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Oregon: (2) Cascades

Oregon: (2) Cascades. On 3 June 1951 a party of 12 members of the Trails Club of Oregon climbed the South Side Route on Mt. Hood. Climbing conditions were excellent. The party was preceded by a group of about eighty Mazamas. After an hour on the summit, the Trails Club party started down from the summit via the snow-filled chute. The Mazamas had strung a hand line down the upper two-thirds

of the 900 foot-Chute, but the bottom portion of the line had been removed prior to the descent of the Trails Club party. At the end of the hand line, this party made its way cautiously down toward the rocky saddle between the Chute and Crater Rock. The party was not roped. Seven of its members had reached the rocks and the other five were descending the remaining few feet, when Mrs. Nancy Tarter twisted her foot and pitched forward on the snow slope. Upon falling, she attempted to assume the self-arrest position, but the point of her ice axe shaft caught on her pocket, making it impossible to put sufficient weight on the axe head to effect a full stop. Three members of the party, Jake Kopp, Walter Luchs and David Wagstaff made valiant efforts to stop Mrs. Tarter. Kopp was knocked off his feet by Mrs. Tarter, and Luchs was knocked dcwn by a falling rock which hit him in the leg. Wagstaff ran down the slope at an angle to Mrs. Tarter’s line of fall and was able to arrest her uncontrolled slide seven hundred feet below its point of origin. Wagstaff’s feat appears outstanding.

Morphine was administered by a doctor in the Mazama party, and a stretcher was improvised from ice axes, alpenstocks and parkas. A dozen men carried Mrs. Tarter down the remaining three or four hundred feet of the gully and a quarter of a mile farther to a point where they were met by a snow tractor which had been summoned from Timberline Lodge. Plasma was administered at the Lodge. Within about four hours of the accident, Mrs. Tarter was hospitalized in Portland. There it was discovered that she had suffered a dislocated shoulder and bruises from head to foot. She was released from the hospital two days later, and was completely recovered one month afterward.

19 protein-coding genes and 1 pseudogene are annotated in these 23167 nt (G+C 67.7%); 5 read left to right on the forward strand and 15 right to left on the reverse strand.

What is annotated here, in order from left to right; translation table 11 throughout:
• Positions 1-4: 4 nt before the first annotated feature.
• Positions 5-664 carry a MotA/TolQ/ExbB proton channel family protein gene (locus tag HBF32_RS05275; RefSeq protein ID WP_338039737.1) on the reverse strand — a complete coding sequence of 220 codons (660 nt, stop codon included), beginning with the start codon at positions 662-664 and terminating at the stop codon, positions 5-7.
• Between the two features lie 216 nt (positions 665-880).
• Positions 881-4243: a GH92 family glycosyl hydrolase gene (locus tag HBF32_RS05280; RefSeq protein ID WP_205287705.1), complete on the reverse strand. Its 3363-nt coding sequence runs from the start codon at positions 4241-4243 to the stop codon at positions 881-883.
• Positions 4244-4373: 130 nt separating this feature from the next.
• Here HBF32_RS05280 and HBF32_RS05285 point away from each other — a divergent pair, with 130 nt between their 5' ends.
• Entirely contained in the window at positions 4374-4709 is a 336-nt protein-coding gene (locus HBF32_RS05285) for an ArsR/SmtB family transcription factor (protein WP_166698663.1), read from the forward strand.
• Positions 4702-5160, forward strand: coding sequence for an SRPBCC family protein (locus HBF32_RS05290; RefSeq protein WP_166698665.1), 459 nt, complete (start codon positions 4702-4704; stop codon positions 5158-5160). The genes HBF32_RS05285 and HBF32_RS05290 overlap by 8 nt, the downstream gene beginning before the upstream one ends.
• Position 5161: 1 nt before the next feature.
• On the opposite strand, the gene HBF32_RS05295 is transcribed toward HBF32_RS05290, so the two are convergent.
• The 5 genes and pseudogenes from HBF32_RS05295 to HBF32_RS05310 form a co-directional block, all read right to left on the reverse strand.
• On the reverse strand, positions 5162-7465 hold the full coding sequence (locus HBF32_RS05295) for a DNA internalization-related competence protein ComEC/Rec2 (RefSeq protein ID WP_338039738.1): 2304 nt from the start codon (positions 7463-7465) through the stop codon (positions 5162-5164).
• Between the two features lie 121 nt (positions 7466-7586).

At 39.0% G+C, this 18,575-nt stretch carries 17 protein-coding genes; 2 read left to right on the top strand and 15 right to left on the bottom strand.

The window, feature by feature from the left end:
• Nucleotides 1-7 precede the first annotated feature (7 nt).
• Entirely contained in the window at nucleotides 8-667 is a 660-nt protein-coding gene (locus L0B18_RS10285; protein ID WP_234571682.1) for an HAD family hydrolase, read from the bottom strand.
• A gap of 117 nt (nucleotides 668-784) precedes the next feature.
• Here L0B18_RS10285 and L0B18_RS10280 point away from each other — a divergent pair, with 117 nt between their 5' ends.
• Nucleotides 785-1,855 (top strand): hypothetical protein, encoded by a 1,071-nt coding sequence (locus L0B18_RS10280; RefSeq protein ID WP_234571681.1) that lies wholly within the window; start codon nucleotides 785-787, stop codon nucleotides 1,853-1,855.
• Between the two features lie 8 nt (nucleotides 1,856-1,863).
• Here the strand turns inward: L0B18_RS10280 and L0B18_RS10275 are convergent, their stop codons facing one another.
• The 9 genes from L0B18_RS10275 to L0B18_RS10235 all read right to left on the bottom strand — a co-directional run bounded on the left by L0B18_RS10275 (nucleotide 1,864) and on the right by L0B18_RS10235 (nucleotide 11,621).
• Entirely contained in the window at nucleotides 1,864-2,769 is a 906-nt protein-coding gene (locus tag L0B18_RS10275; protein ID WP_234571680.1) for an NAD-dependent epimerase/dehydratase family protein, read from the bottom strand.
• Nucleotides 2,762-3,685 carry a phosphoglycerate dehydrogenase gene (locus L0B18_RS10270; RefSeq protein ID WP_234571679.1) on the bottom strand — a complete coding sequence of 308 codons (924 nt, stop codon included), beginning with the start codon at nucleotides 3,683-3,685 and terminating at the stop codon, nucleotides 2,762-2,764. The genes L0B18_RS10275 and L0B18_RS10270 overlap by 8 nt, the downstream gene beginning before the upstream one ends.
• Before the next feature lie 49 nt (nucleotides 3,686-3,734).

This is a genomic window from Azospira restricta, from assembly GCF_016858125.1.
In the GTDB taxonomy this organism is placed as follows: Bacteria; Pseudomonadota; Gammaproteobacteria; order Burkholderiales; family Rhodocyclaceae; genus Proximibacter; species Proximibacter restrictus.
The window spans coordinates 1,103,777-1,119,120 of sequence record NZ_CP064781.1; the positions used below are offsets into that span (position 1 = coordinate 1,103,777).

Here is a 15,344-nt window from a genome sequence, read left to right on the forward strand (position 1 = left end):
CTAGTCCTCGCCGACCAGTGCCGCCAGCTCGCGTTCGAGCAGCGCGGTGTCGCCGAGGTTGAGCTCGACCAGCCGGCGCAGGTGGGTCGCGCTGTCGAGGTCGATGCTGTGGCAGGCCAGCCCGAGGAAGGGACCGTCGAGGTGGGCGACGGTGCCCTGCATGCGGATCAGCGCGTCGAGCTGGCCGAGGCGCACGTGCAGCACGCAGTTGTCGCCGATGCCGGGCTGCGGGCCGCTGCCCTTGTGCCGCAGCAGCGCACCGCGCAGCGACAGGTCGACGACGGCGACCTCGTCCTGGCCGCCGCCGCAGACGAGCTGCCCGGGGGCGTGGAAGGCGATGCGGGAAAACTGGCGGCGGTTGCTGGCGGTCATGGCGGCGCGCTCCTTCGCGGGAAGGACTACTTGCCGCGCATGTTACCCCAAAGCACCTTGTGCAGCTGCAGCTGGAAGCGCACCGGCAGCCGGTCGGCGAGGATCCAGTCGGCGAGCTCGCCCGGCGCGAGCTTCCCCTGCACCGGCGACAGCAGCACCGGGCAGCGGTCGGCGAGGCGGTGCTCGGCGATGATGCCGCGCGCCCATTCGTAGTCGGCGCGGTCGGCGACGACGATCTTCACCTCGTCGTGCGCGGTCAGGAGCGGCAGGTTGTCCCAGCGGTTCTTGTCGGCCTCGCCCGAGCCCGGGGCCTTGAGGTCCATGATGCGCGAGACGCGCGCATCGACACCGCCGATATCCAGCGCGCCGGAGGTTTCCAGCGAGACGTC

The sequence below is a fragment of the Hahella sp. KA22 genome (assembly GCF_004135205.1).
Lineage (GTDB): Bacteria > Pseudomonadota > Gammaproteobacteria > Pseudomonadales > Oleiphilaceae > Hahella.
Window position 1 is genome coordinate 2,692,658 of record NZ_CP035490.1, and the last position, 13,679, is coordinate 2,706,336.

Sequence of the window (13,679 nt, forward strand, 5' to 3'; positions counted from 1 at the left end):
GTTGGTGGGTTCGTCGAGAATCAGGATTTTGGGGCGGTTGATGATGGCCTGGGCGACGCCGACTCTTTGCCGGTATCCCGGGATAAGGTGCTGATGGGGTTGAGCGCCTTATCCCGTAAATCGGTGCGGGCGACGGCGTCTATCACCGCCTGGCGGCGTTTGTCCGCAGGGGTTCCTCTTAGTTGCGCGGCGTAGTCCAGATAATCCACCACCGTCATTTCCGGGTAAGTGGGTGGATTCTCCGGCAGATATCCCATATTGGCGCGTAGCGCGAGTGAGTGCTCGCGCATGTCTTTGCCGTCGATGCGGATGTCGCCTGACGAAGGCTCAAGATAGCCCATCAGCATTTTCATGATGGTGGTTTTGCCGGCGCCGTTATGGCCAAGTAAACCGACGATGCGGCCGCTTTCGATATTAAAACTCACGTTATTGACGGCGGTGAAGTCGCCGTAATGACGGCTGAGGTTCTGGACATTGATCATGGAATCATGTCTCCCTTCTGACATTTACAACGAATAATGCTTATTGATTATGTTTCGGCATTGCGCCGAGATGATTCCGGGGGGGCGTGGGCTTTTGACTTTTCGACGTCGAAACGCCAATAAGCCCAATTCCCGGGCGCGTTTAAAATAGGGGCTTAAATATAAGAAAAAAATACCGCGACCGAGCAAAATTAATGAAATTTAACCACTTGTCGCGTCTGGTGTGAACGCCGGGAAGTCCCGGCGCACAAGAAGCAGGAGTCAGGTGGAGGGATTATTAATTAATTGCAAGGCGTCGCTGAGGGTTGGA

The large number of climbers present near the scene of this accident caused considerable confusion and no little danger following the fall. While carrying Mrs. Tarter down the gully, the rescue workers were constantly pelted with rocks dislodged by curious climbers who stepped out on the upper end of the slope to observe the proceedings.

Source of information: report of Climbing Committee Chairman, Trails Club of Oregon.

Analysis. Faulty crampons appear to have been the immediate cause of Mrs. Tarter’s slip. Her crampons were a borrowed pair in such condition that several temporary

repairs were necessary during the ascent. In the above source report, it is assumed that one of her crampons broke and caused her to fall. On the subject of crampons, there is a strong feeling among many authorities that novice climbers should not be introduced to the use of crampons until they have had one or two good seasons on snow and ice without these aids. Advocates of this point of view hold that early use of crampons causes undue reliance on them, and prevents adequate development of step-cutting ability and other aspects of sound snow and ice technique, including the ability to detect unstable snow overlying hard ice. Climbers without crampons, cutting steps in the underlying ice, are immediately aware of such snow conditions, whereas a party accustomed only to the confidence which crampons may impart could walk across the same slope unaware of the danger. In any event, poorly fitting or otherwise inadequate crampons are a positive menace, as illustrated by Mrs. Tarter’s accident.

In retrospect, it may be said that such a party should have been roped, or at least that relatively inexperienced persons in such a group should be roped to one or two of the more experienced climbers. The scene of this accident was potentially dangerous, as shown by the length of the fall. As pointed out in similar incidents in the 1951 Report of this Committee, a greater awareness of the dangers of steep snow should be impressed upon novices and experienced climbers alike by all our organized mountaineering groups. There is clearly a need for more frequent use of the rope on snow than is customary in much of our present day practice.